Building Up Bamboo- MIT researchers study bamboo for engineered building material, similar to plywood.

Categories: Building Methods

Such bamboo products are currently being developed by several companies. The MIT project intends to gain a better understanding of these materials, so that bamboo can be more effectively used structurally. To that end, MIT researchers have now analyzed the microstructure of bamboo and found that the plant is stronger and denser than North American softwoods like pine, fir, and spruce, making the grass a promising resource for composite materials.


“Bamboo grows extensively in regions where there are rapidly developing economies, so it’s an alternative building material to concrete and steel,” says Lorna Gibson, the Matoula S. Salapatas Professor of Materials Science and Engineering at MIT. “You probably wouldn’t make a skyscraper out of bamboo, but certainly smaller structures like houses and low-rise buildings.”

Gibson and her colleagues analyzed sections of bamboo from the inside out, measuring the stiffness of each section at the microscale. As it turns out, bamboo is densest near its outer walls. The researchers used their data to develop a model that predicts the strength of a given section of bamboo.
The model may help wood processors determine how to assemble a particular bamboo product. As Gibson explains it, one section of bamboo may be more suitable for a given product than another: “If you wanted a bamboo beam that bends, maybe you’d want to put the denser material at the top and bottom and the less dense bits toward the middle, as the stresses in the beam are larger at the top and bottom and smaller in the middle. We’re looking at how we might optimize the selection of bamboo materials in the structure that you make.”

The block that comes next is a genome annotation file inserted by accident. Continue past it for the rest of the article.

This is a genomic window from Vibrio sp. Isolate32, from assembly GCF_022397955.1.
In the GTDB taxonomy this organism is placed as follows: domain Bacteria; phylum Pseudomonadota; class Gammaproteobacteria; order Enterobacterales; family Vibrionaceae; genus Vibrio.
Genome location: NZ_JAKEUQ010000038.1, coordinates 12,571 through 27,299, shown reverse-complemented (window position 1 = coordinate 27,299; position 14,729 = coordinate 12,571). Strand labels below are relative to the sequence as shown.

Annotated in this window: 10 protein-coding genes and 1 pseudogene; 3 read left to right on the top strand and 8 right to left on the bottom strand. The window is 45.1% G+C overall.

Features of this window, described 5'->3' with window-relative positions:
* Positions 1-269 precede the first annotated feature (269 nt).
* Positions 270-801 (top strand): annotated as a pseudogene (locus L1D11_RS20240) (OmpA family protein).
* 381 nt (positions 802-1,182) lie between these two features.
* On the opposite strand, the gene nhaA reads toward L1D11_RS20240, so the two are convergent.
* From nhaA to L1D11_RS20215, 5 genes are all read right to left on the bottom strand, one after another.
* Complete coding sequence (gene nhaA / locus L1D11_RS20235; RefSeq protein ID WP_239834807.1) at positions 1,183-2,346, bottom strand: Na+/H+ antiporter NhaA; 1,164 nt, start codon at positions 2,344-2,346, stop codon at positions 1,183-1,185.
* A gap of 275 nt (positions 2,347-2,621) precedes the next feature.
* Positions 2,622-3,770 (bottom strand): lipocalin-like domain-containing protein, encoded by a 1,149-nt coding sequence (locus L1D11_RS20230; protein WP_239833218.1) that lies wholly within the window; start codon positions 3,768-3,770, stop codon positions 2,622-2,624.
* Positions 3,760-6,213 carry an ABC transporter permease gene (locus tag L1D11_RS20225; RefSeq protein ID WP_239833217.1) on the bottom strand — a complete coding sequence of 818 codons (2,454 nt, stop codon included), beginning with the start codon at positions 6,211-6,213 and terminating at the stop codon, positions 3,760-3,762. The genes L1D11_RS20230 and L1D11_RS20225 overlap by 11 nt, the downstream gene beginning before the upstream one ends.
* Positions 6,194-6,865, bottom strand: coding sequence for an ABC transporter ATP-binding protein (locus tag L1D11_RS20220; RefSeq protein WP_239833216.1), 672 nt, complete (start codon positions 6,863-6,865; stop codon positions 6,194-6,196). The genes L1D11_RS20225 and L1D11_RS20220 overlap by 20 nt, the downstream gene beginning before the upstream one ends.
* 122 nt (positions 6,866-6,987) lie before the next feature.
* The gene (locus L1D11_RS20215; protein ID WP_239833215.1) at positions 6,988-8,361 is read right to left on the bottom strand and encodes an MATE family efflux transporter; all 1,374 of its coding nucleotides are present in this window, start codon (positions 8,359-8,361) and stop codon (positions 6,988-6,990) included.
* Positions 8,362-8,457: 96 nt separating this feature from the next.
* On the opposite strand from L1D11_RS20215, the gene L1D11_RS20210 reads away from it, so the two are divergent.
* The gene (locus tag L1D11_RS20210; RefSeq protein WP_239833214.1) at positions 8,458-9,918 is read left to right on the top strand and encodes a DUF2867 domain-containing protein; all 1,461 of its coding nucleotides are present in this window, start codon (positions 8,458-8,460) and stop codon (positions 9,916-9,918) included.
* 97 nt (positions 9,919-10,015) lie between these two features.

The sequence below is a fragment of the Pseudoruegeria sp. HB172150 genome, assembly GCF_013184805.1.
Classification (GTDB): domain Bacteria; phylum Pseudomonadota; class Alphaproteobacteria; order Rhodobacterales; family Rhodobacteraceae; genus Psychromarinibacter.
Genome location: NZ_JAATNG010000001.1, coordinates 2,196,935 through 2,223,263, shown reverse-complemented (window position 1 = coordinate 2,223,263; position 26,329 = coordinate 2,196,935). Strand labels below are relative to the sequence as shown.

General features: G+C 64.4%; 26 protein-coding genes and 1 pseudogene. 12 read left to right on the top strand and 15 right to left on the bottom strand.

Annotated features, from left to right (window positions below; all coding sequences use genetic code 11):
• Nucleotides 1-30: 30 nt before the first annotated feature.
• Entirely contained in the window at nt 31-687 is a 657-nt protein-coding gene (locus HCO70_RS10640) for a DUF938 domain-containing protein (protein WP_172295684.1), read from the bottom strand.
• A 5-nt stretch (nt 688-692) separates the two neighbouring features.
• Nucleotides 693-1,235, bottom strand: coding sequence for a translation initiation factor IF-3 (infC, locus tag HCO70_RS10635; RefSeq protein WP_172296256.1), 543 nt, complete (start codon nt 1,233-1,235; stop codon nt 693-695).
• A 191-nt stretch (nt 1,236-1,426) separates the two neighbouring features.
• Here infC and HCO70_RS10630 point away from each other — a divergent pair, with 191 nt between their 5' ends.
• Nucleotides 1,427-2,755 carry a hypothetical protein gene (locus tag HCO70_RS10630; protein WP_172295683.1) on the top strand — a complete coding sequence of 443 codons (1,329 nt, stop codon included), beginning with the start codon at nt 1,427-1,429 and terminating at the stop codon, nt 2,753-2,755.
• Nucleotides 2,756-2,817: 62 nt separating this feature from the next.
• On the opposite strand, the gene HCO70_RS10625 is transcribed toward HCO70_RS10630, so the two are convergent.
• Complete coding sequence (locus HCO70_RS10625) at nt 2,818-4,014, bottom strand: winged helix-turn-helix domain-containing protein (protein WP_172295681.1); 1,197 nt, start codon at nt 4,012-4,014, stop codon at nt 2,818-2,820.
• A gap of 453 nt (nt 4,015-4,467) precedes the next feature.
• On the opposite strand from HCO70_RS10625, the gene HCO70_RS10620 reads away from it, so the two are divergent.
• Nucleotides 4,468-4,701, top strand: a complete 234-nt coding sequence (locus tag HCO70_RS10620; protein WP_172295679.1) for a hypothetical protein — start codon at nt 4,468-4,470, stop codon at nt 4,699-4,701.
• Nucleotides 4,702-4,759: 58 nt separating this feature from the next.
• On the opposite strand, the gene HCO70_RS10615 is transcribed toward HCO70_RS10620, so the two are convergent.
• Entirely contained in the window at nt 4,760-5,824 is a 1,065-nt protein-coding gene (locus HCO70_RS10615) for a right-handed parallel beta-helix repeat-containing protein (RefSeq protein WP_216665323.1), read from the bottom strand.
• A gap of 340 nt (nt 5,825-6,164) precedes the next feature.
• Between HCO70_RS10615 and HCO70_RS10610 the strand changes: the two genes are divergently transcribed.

Gibson and her colleagues have published their results in the Journal of the Royal Society: Interface.

A look at bamboo, from the inside out

For their experiments, the researchers analyzed specimens of moso, the main species of bamboo used in China. Like most types of bamboo, moso grows as hollow, cylindrical stalks, or culms, segmented by nodes along the length of a stalk. Bamboo can reach heights of 20 meters — as tall as a six-story building — in just a few months. The stalks then take another few years to mature — but still much faster than a pine tree’s statelier, decades-long growth.


“One of the impressive things is how fast bamboo grows,” Gibson notes. “If you planted a pine forest versus a bamboo forest, you would find you can grow far more bamboo, and faster.”

Researchers used electron microscopy to obtain images of the bamboo microstructure and create complete, microscale cross-sections of the entire culm wall at different heights along the stalk.

The resulting images showed density gradients of vascular bundles — hollow vessels — that carry fluid up and down the stalk, surrounded by solid fibrous cells. The density of these bundles increases radially outward — a gradient that seems to grow more pronounced at higher positions along a stalk.

  Page Turn